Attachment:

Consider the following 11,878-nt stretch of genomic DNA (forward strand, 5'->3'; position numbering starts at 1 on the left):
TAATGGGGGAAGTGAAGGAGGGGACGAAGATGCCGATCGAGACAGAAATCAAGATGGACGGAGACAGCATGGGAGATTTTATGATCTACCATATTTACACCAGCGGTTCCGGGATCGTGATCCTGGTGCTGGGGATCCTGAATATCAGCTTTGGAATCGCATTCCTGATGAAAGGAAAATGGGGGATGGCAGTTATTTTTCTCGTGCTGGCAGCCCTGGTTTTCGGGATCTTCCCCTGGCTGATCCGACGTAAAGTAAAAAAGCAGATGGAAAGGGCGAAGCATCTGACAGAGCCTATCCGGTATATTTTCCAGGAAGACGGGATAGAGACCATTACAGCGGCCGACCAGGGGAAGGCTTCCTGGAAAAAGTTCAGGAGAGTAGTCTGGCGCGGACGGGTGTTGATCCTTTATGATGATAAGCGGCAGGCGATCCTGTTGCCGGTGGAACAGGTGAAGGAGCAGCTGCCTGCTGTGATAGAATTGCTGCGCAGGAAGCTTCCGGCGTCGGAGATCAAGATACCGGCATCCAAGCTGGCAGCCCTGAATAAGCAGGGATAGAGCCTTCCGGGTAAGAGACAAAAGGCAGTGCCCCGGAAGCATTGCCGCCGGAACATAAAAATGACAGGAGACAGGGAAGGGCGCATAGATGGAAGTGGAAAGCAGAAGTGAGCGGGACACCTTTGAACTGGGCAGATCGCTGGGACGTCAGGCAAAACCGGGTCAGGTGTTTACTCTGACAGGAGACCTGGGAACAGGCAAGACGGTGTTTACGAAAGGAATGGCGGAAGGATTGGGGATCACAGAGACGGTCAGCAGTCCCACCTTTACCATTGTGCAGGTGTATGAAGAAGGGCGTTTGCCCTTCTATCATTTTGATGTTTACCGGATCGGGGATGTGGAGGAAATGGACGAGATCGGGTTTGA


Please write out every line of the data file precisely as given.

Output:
Consider the following 11,878-nt stretch of genomic DNA (forward strand, 5'->3'; position numbering starts at 1 on the left):
TAATGGGGGAAGTGAAGGAGGGGACGAAGATGCCGATCGAGACAGAAATCAAGATGGACGGAGACAGCATGGGAGATTTTATGATCTACCATATTTACACCAGCGGTTCCGGGATCGTGATCCTGGTGCTGGGGATCCTGAATATCAGCTTTGGAATCGCATTCCTGATGAAAGGAAAATGGGGGATGGCAGTTATTTTTCTCGTGCTGGCAGCCCTGGTTTTCGGGATCTTCCCCTGGCTGATCCGACGTAAAGTAAAAAAGCAGATGGAAAGGGCGAAGCATCTGACAGAGCCTATCCGGTATATTTTCCAGGAAGACGGGATAGAGACCATTACAGCGGCCGACCAGGGGAAGGCTTCCTGGAAAAAGTTCAGGAGAGTAGTCTGGCGCGGACGGGTGTTGATCCTTTATGATGATAAGCGGCAGGCGATCCTGTTGCCGGTGGAACAGGTGAAGGAGCAGCTGCCTGCTGTGATAGAATTGCTGCGCAGGAAGCTTCCGGCGTCGGAGATCAAGATACCGGCATCCAAGCTGGCAGCCCTGAATAAGCAGGGATAGAGCCTTCCGGGTAAGAGACAAAAGGCAGTGCCCCGGAAGCATTGCCGCCGGAACATAAAAATGACAGGAGACAGGGAAGGGCGCATAGATGGAAGTGGAAAGCAGAAGTGAGCGGGACACCTTTGAACTGGGCAGATCGCTGGGACGTCAGGCAAAACCGGGTCAGGTGTTTACTCTGACAGGAGACCTGGGAACAGGCAAGACGGTGTTTACGAAAGGAATGGCGGAAGGATTGGGGATCACAGAGACGGTCAGCAGTCCCACCTTTACCATTGTGCAGGTGTATGAAGAAGGGCGTTTGCCCTTCTATCATTTTGATGTTTACCGGATCGGGGATGTGGAGGAAATGGACGAGATCGGGTTTGA